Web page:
Moving forward with measurement

If you’ve read this blog before then you may know that one of the reasons I’m so passionate about PR measurement is because I believe it is the best way to prove PR’s value and business impact. News from last week’s European Summit on Measurement shows some of the key areas of PR measurement the industry has identified as priorities for the future. I’m excited to see that such a high importance has been placed on these particular areas: measuring the ROI of PR, adopting global standards for social media measurement, making measurement standard for PR programs, and educating clients on measurement. Putting an emphasis on these areas will undoubtedly help propel measurement to become more widely adopted. And that will lead to better PR and more satisfied clients.

Clients expect PR teams to: 

  • Show whether or not they are beating their competitors on the PR front
  • Advise executives as to whether or not their key messages are getting through
  • Identify which stakeholders – investors, prospects, customers, partners – are being reached through PR
  • Explain how PR is driving sales and moving the needle

Measuring the ROI of PR is essential to helping clients and executives understand what they are getting for their PR spend and why investing money in PR is worthwhile. Measurement data provides clear evidence of the business results PR is responsible for achieving. Because of this, measurement helps improve PR’s overall credibility and leads to better client-agency relationships. I find it encouraging that the delegates that voted at the European Summit on Measurement agreed to work toward making PR measurement an “intrinsic part of the PR toolkit.”

Speaking of voting, don’t forget that the Media Monitoring and Measurement Survey will be closing in a few days – it is open through Monday, June 20th. If you haven’t participated yet and shared your thoughts with us, please take just a moment and do so now. The survey is short and we’ll even enter your name into our drawing for a free iPad once you complete it. Thanks in advance!

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Know where PR is going

It seems like not that long ago that I finally got used to writing the date as 2011 rather than 2010, so I’m finding it a little hard to believe that it’s now June 1st. Really… it’s June already? Time sure flies when you work in PR. Although it’s tough for me to realize, I know that with 2011 whizzing by so quickly this is the perfect time to start thinking about PR plans for 2012. That’s because keeping future PR goals in mind provides perspective on what you need to be doing in the present.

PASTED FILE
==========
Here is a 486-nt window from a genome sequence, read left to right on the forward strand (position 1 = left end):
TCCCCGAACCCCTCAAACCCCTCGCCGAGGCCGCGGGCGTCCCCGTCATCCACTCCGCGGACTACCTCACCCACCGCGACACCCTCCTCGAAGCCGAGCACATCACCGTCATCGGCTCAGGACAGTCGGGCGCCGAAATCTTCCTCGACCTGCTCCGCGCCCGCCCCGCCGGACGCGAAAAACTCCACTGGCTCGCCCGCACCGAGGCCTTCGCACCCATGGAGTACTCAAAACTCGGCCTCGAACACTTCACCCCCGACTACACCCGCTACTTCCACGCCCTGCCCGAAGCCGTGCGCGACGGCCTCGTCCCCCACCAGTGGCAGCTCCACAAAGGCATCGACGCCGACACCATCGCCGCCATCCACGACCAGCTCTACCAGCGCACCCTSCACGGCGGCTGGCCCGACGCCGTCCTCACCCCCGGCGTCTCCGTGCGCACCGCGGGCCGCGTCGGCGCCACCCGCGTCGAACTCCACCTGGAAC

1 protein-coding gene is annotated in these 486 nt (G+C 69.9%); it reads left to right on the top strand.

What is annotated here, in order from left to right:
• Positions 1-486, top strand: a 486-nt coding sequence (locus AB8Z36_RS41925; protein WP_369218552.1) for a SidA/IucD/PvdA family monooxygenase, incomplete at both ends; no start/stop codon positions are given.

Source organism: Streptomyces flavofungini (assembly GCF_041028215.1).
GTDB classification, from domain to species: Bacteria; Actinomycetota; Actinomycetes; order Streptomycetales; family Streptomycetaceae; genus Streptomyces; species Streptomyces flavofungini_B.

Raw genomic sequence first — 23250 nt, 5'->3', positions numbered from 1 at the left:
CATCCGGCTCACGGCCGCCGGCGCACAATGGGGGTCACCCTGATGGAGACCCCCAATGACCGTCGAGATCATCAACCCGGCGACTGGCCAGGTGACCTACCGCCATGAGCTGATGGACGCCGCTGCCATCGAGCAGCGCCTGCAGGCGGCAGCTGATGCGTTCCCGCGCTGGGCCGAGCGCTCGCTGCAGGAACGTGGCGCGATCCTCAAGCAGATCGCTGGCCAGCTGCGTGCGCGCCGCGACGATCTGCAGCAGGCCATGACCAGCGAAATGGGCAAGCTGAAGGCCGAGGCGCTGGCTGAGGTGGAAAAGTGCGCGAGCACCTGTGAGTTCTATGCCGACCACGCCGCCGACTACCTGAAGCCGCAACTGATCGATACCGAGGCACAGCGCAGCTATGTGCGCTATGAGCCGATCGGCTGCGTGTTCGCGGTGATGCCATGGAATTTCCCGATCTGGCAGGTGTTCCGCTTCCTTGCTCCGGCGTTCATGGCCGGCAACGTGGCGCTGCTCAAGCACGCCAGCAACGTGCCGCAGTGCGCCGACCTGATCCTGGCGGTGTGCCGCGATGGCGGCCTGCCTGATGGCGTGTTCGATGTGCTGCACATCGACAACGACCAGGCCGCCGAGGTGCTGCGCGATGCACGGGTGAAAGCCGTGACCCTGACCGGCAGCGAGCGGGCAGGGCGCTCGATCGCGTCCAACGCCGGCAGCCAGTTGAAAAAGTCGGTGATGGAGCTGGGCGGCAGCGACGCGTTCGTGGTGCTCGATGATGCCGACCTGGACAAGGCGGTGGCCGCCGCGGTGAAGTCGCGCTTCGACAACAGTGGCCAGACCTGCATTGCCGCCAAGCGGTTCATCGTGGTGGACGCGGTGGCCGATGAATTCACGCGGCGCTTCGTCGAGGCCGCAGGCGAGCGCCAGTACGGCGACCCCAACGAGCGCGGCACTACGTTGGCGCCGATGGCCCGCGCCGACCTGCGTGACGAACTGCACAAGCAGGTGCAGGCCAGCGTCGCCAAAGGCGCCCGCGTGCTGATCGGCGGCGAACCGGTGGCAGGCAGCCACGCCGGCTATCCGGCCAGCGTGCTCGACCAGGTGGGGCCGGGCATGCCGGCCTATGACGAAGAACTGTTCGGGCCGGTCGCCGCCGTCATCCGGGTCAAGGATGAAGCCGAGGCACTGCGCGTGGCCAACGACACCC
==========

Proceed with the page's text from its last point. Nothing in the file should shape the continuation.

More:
There is a famous saying that goes something like this: If you don’t know where you are going, you might end up someplace else. I like this because I think it serves as a good reminder to let our goals guide our current activities.

Say, for example, you want to add social media to your program in the coming year, or you’d like to see your PR budget increase in 2012 – there are things you need to be doing now to make achieving those goals a reality. You want to make sure your program is performing as expected and that you are on track to reach current PR and business goals. Doing so will set your program up to accomplish more in the future

I’ve worked in PR long enough to know that in order to receive continued support and resources year after year, PR has to demonstrate that it is producing results. Regular program evaluation helps PR teams understand PR’s progress, and determine whether or not PR is on track to deliver the results clients and executives expect. That’s why I recommend taking time now to examine your PR program. If you find that something isn’t working, your team can make adjustments to get back on track.

Now, when I say “examine your PR program” I’m talking about taking a look at measurement data so you can learn about your PR results. See what kind of coverage you’re getting and if it is reaching the right people. Find out how your PR results compare to those of your competitors. Determine if PR truly is having a positive impact on business. Look for opportunities and areas that need improvement. Then, when it eventually comes time to discuss the budget increase you’re hoping to receive next year, or your ideas for introducing social media into the PR mix, you can point to a successful PR program and improve the odds that you and your program will be taken seriously.

According to the Measurement Perspectives and Practices Report, 83 percent (83%) of PR pros believe PR should absolutely measure the results of its programs. So, don’t put off measurement and analysis. It will help get your PR program to where you want it to be.

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